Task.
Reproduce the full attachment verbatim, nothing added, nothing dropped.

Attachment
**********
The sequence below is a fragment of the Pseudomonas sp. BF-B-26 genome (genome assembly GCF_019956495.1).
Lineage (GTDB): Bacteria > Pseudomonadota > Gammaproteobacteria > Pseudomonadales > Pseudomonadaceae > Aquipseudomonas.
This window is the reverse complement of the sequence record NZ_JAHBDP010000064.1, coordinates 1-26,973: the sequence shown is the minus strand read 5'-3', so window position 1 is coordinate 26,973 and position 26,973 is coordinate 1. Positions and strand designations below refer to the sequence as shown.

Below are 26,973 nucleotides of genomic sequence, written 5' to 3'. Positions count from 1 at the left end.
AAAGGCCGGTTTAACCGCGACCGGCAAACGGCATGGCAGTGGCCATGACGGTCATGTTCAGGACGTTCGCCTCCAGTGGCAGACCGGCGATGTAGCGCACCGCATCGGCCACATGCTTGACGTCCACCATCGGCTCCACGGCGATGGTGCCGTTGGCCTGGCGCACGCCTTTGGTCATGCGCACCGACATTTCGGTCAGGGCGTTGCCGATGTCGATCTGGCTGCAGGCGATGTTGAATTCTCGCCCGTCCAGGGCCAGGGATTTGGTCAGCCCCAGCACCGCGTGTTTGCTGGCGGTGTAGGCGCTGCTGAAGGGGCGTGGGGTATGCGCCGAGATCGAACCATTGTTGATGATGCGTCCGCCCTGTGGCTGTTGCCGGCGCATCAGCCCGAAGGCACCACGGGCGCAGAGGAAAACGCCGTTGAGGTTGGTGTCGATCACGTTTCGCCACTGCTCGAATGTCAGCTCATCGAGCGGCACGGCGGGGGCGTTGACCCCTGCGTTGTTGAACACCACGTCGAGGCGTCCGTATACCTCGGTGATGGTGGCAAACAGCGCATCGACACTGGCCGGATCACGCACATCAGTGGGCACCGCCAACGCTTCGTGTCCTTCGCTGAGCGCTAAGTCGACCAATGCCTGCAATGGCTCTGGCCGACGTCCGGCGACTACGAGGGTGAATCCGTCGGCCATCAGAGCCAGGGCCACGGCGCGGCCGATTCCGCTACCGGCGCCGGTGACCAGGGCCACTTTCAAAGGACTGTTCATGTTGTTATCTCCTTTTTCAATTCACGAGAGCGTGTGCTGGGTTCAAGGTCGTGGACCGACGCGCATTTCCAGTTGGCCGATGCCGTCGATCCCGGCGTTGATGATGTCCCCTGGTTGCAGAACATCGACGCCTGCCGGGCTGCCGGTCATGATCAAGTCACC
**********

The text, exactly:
The sequence below is a fragment of the Pseudomonas sp. BF-B-26 genome (genome assembly GCF_019956495.1).
Lineage (GTDB): Bacteria > Pseudomonadota > Gammaproteobacteria > Pseudomonadales > Pseudomonadaceae > Aquipseudomonas.
This window is the reverse complement of the sequence record NZ_JAHBDP010000064.1, coordinates 1-26,973: the sequence shown is the minus strand read 5'-3', so window position 1 is coordinate 26,973 and position 26,973 is coordinate 1. Positions and strand designations below refer to the sequence as shown.

Below are 26,973 nucleotides of genomic sequence, written 5' to 3'. Positions count from 1 at the left end.
AAAGGCCGGTTTAACCGCGACCGGCAAACGGCATGGCAGTGGCCATGACGGTCATGTTCAGGACGTTCGCCTCCAGTGGCAGACCGGCGATGTAGCGCACCGCATCGGCCACATGCTTGACGTCCACCATCGGCTCCACGGCGATGGTGCCGTTGGCCTGGCGCACGCCTTTGGTCATGCGCACCGACATTTCGGTCAGGGCGTTGCCGATGTCGATCTGGCTGCAGGCGATGTTGAATTCTCGCCCGTCCAGGGCCAGGGATTTGGTCAGCCCCAGCACCGCGTGTTTGCTGGCGGTGTAGGCGCTGCTGAAGGGGCGTGGGGTATGCGCCGAGATCGAACCATTGTTGATGATGCGTCCGCCCTGTGGCTGTTGCCGGCGCATCAGCCCGAAGGCACCACGGGCGCAGAGGAAAACGCCGTTGAGGTTGGTGTCGATCACGTTTCGCCACTGCTCGAATGTCAGCTCATCGAGCGGCACGGCGGGGGCGTTGACCCCTGCGTTGTTGAACACCACGTCGAGGCGTCCGTATACCTCGGTGATGGTGGCAAACAGCGCATCGACACTGGCCGGATCACGCACATCAGTGGGCACCGCCAACGCTTCGTGTCCTTCGCTGAGCGCTAAGTCGACCAATGCCTGCAATGGCTCTGGCCGACGTCCGGCGACTACGAGGGTGAATCCGTCGGCCATCAGAGCCAGGGCCACGGCGCGGCCGATTCCGCTACCGGCGCCGGTGACCAGGGCCACTTTCAAAGGACTGTTCATGTTGTTATCTCCTTTTTCAATTCACGAGAGCGTGTGCTGGGTTCAAGGTCGTGGACCGACGCGCATTTCCAGTTGGCCGATGCCGTCGATCCCGGCGTTGATGATGTCCCCTGGTTGCAGAACATCGACGCCTGCCGGGCTGCCGGTCATGATCAAGTCACC